The New Recruit + Giveaway
Forced to choose between military school and a Christian spy organization, skeptic Spencer Garmond signs on with the Bible geeks. But before he even boards the plane for Moscow, Spencer realizes this is no Bible club.
These guys mean business.
Stumbling onto a case involving a gang of homeless boys, a chilling tattoo, and the always beautiful Anya Vseveloda, Spencer struggles to find the faith needed to save the Mission League from enemy infiltration.
» my thoughts «
When I first heard about the premise—a sarcastic jock being recruited into a Christian spy organization—I fell in love immediately. I knew this was a character and book I’d most likely adore, and I hoped I wasn’t disappointed.
The New Recruit exceeded my expectations and more. When I first picked it up, I was thrown into the action from the very first page. It took me a little while to get my bearings, and I was a bit confused, but it wasn’t in a bad way. I figured it out and within no time I adored this story about a kid named Spencer.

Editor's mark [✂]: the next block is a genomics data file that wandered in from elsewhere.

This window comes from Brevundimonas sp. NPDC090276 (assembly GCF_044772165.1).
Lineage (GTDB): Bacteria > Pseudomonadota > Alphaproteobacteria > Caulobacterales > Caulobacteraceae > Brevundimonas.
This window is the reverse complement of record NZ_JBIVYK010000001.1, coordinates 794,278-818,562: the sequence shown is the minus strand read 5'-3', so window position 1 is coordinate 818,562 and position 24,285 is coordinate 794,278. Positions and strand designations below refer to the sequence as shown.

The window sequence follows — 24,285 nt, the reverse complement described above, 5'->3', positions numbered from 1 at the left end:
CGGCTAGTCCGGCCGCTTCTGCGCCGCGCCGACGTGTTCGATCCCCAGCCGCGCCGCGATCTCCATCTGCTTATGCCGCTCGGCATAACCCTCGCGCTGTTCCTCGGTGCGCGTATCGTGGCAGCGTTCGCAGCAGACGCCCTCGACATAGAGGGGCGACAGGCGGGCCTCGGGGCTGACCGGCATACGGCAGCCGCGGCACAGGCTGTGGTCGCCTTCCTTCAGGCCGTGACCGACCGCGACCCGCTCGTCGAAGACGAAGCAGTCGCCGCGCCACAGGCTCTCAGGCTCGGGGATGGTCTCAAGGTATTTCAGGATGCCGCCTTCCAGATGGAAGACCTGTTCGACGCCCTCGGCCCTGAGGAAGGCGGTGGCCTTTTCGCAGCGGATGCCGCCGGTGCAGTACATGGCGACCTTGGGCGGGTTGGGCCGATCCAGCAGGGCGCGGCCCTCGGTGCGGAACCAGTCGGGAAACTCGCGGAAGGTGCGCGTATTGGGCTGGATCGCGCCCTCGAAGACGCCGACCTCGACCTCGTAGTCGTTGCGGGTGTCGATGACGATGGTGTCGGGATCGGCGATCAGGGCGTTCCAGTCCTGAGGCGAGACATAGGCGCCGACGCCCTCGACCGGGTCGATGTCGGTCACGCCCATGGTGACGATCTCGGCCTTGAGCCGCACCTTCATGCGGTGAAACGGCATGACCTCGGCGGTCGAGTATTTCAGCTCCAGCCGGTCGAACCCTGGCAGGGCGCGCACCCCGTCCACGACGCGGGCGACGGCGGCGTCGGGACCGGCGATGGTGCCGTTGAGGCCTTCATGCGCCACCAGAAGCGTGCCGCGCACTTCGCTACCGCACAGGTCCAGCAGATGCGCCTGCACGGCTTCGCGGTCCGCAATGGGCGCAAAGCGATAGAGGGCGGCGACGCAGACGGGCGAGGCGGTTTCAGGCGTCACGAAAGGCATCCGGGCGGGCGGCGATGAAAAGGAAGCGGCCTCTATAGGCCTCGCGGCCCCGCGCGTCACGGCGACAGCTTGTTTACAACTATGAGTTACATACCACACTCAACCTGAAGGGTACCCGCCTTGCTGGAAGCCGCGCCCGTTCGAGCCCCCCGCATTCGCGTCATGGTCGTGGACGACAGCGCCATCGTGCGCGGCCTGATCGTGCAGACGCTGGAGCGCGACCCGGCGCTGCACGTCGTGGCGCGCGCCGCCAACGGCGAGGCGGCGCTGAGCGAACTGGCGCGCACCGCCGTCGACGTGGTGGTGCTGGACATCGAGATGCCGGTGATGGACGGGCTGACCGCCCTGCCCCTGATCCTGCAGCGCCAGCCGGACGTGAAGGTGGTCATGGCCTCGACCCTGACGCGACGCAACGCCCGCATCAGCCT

From the very first page, Spencer’s voice drew me in. He is one of the best-written male characters I’ve ever read, if not the best. I connected with him in a very deep way, and I loved his sarcastic, straightforward viewpoint. What amazed me was Jill Williamson’s ability to write a male character with such accuracy. It was so cool for me to be inside the head of a fifteen-year-old boy, and it opened my mind in many ways to what a teenage boy might be thinking and feeling.
Another thing I very much appreciated about Spencer’s perspective was his outsider’s view of the Christian world. This is always something I’ve always wished was explored more, since Christians look pretty weird to those who aren’t in the “secret club.” I even feel out of place a lot of the time, and I’ve been raised knowing Jesus my whole life. I connected to Spencer so much on that level, and I appreciate the way Jill Williamson handled that issue.